Baxter sticking to its offer for W. R. Grace's dialysis unit It asks shareholders to reject German suitor

February 07, 1996|By BLOOMBERG BUSINESS NEWS

DEERFIELD, Ill. -- Baxter International Inc. said yesterday it doesn't plan to raise its $3.8 billion bid for W. R. Grace & Co.'s kidney dialysis unit or get involved in a proxy fight.

"We believe that our offer for National Medical Care Inc. is clearly superior for Baxter shareholders and Grace shareholders," said Harry Kraemer Jr., Baxter's chief financial officer.

He called on Grace shareholders to reject a $4 billion offer from Germany's Fresenius AG and pressure their board into starting negotiations with Baxter.

"If the shareholders end up with some influence, there's a 98 percent probability this deal will occur," Mr. Kraemer said. "If not, I don't believe it has more than a 40 percent chance of happening."

Baxter shares rose $1.375 to $42.375 today on volume of 5.11 million shares, six times the three-month daily average of 866,200. Grace shares rose 12 1/2 cents to $70.

Baxter also cautioned that it won't keep its offer open for very long. "We won't wait forever," Mr. Kraemer said. "It's not fair to the Baxter shareholders."

He said Baxter's offer could close about three months earlier than Fresenius' because it is simpler.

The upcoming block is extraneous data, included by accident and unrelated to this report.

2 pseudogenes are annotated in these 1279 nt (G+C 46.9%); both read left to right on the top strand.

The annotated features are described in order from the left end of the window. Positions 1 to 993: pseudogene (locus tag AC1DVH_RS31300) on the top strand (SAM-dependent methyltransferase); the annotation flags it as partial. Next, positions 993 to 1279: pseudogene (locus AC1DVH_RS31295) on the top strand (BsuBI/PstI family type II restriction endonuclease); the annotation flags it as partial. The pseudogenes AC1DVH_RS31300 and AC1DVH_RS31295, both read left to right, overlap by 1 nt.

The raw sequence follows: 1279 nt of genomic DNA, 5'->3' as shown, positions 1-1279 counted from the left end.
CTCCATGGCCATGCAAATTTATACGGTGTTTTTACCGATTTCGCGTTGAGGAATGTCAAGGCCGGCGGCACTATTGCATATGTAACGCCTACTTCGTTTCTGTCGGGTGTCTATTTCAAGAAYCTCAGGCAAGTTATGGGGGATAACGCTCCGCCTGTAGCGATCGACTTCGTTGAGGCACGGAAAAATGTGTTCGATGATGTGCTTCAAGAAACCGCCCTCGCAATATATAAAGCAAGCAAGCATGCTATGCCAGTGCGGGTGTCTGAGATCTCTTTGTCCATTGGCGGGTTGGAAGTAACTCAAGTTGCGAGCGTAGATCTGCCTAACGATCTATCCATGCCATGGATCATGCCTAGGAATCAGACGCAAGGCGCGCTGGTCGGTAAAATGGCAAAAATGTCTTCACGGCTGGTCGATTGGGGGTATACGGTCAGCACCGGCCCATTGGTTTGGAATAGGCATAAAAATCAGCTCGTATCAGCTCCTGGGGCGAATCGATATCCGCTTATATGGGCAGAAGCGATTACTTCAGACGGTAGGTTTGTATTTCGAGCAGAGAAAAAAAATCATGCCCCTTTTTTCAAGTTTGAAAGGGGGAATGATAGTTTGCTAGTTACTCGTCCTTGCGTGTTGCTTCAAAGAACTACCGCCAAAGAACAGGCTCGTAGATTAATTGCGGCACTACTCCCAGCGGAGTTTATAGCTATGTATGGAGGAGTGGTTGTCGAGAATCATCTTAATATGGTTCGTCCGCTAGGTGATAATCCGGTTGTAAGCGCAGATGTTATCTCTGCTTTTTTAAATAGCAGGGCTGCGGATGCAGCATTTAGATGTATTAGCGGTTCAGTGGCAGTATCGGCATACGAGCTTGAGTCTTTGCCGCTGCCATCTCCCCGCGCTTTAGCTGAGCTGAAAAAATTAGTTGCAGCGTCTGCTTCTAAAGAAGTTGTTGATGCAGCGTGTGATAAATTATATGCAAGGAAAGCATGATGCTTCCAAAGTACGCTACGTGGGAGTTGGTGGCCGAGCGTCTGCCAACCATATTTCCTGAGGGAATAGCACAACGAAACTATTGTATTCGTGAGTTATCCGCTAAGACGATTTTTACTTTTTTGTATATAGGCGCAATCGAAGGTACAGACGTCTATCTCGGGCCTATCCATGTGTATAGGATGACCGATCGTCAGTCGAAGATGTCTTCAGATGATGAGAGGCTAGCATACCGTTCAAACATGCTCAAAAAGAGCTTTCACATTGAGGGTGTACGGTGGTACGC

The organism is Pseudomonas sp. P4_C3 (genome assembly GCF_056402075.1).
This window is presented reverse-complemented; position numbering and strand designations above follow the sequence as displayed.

Last Wednesday, Baxter offered $1.8 billion in new Baxter common stock, $1.275 billion in cash, assumption of $425 million in expected debt and a $300 million loan for Grace's National Medical Care Inc. unit.

On Sunday, Grace's board approved a counterproposal from Fresenius to create the world's biggest kidney dialysis unit.

The Fresenius proposal calls for W. R. Grace to spin off National Medical and merge it into Fresenius Medical Care, a new company based in Germany. Grace shareholders would own 44.8 percent of the new company. The rest would be owned by Fresenius' shareholders.

Grace shareholders would receive $2.3 billion in cash tax-free from the spinoff, to be used to repurchase up to 20 percent of its stock outstanding and pay down debt. Grace shareholders also would receive preferred stock linked to the new company's performance and keep some health-care assets worth about $200 million.

The $2.3 billion cash that Fresenius has offered, Mr. Kraemer said, would come from debt that would be held by the new company, which Grace shareholders would partly own.

"Baxter isn't asking the shareholders to hold onto any 'stub,' or residual interest," he said.

Mr. Kraemer also said Baxter stock is likely to be more liquid, or readily changeable into cash, than shares of the Fresenius Medical.

"You'd be getting a minority interest in a German company, holding what would probably be relatively illiquid ADRs (American Depositary Receipts)," he said. "And Fresenius Medical will be a highly leveraged company."

Grace's own financial advisers have confirmed that the Baxter transaction would be tax-free to Grace shareholders, Mr. Kraemer said.

Baxter said it isn't counting on any cost savings to justify its purchase of National Medical Corp., just additional revenue. It said the acquisition would dilute Baxter's earnings by about 5 percent in 1996 and start adding to earnings six quarters after it closed. Baxter's long-term growth rate also would be boosted by 2 percent to 3 percent.

Baltimore Sun Articles
|
|
|
Please note the green-lined linked article text has been applied commercially without any involvement from our newsroom editors, reporters or any other editorial staff.